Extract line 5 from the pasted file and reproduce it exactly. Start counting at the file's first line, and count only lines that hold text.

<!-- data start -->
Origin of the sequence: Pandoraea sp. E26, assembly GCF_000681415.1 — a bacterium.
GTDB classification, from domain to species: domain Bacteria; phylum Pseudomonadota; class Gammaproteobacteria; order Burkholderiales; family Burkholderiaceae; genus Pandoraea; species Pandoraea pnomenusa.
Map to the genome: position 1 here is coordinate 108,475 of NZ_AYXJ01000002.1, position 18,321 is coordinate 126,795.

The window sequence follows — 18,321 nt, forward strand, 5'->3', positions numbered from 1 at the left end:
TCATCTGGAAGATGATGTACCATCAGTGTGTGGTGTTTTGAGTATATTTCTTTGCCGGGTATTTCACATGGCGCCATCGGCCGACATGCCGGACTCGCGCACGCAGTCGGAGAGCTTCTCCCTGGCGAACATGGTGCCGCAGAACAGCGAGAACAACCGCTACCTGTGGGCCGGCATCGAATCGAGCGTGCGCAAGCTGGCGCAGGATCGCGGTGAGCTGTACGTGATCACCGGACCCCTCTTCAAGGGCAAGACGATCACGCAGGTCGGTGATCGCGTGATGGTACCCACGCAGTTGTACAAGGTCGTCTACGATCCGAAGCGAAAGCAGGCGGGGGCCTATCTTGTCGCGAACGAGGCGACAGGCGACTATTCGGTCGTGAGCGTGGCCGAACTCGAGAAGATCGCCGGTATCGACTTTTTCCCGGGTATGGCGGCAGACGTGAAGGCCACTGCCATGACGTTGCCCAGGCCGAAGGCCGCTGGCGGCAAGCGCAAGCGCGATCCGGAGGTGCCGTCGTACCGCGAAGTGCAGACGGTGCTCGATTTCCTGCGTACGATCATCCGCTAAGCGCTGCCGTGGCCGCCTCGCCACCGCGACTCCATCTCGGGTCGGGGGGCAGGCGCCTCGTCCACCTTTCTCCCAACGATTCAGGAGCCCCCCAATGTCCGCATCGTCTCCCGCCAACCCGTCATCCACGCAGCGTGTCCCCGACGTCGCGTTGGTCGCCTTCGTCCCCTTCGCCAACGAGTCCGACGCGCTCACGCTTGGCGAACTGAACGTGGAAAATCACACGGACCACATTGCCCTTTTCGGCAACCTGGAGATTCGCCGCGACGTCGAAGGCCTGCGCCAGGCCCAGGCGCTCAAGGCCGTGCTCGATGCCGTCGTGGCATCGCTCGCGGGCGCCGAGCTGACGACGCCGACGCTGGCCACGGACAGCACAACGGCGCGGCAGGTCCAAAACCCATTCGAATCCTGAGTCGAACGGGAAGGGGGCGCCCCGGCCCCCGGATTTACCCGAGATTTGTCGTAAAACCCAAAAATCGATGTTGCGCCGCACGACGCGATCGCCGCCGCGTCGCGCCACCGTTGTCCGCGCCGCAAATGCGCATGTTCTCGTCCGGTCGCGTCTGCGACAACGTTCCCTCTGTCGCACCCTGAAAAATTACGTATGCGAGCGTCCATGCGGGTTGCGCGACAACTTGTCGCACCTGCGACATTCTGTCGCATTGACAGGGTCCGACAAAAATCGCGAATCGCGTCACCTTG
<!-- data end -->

TCATCTGGAAGATGATGTACCATCAGTGTGTGGTGTTTTGAGTATATTTCTTTGCCGGGTATTTCACATGGCGCCATCGGCCGACATGCCGGACTCGCGCACGCAGTCGGAGAGCTTCTCCCTGGCGAACATGGTGCCGCAGAACAGCGAGAACAACCGCTACCTGTGGGCCGGCATCGAATCGAGCGTGCGCAAGCTGGCGCAGGATCGCGGTGAGCTGTACGTGATCACCGGACCCCTCTTCAAGGGCAAGACGATCACGCAGGTCGGTGATCGCGTGATGGTACCCACGCAGTTGTACAAGGTCGTCTACGATCCGAAGCGAAAGCAGGCGGGGGCCTATCTTGTCGCGAACGAGGCGACAGGCGACTATTCGGTCGTGAGCGTGGCCGAACTCGAGAAGATCGCCGGTATCGACTTTTTCCCGGGTATGGCGGCAGACGTGAAGGCCACTGCCATGACGTTGCCCAGGCCGAAGGCCGCTGGCGGCAAGCGCAAGCGCGATCCGGAGGTGCCGTCGTACCGCGAAGTGCAGACGGTGCTCGATTTCCTGCGTACGATCATCCGCTAAGCGCTGCCGTGGCCGCCTCGCCACCGCGACTCCATCTCGGGTCGGGGGGCAGGCGCCTCGTCCACCTTTCTCCCAACGATTCAGGAGCCCCCCAATGTCCGCATCGTCTCCCGCCAACCCGTCATCCACGCAGCGTGTCCCCGACGTCGCGTTGGTCGCCTTCGTCCCCTTCGCCAACGAGTCCGACGCGCTCACGCTTGGCGAACTGAACGTGGAAAATCACACGGACCACATTGCCCTTTTCGGCAACCTGGAGATTCGCCGCGACGTCGAAGGCCTGCGCCAGGCCCAGGCGCTCAAGGCCGTGCTCGATGCCGTCGTGGCATCGCTCGCGGGCGCCGAGCTGACGACGCCGACGCTGGCCACGGACAGCACAACGGCGCGGCAGGTCCAAAACCCATTCGAATCCTGAGTCGAACGGGAAGGGGGCGCCCCGGCCCCCGGATTTACCCGAGATTTGTCGTAAAACCCAAAAATCGATGTTGCGCCGCACGACGCGATCGCCGCCGCGTCGCGCCACCGTTGTCCGCGCCGCAAATGCGCATGTTCTCGTCCGGTCGCGTCTGCGACAACGTTCCCTCTGTCGCACCCTGAAAAATTACGTATGCGAGCGTCCATGCGGGTTGCGCGACAACTTGTCGCACCTGCGACATTCTGTCGCATTGACAGGGTCCGACAAAAATCGCGAATCGCGTCACCTTG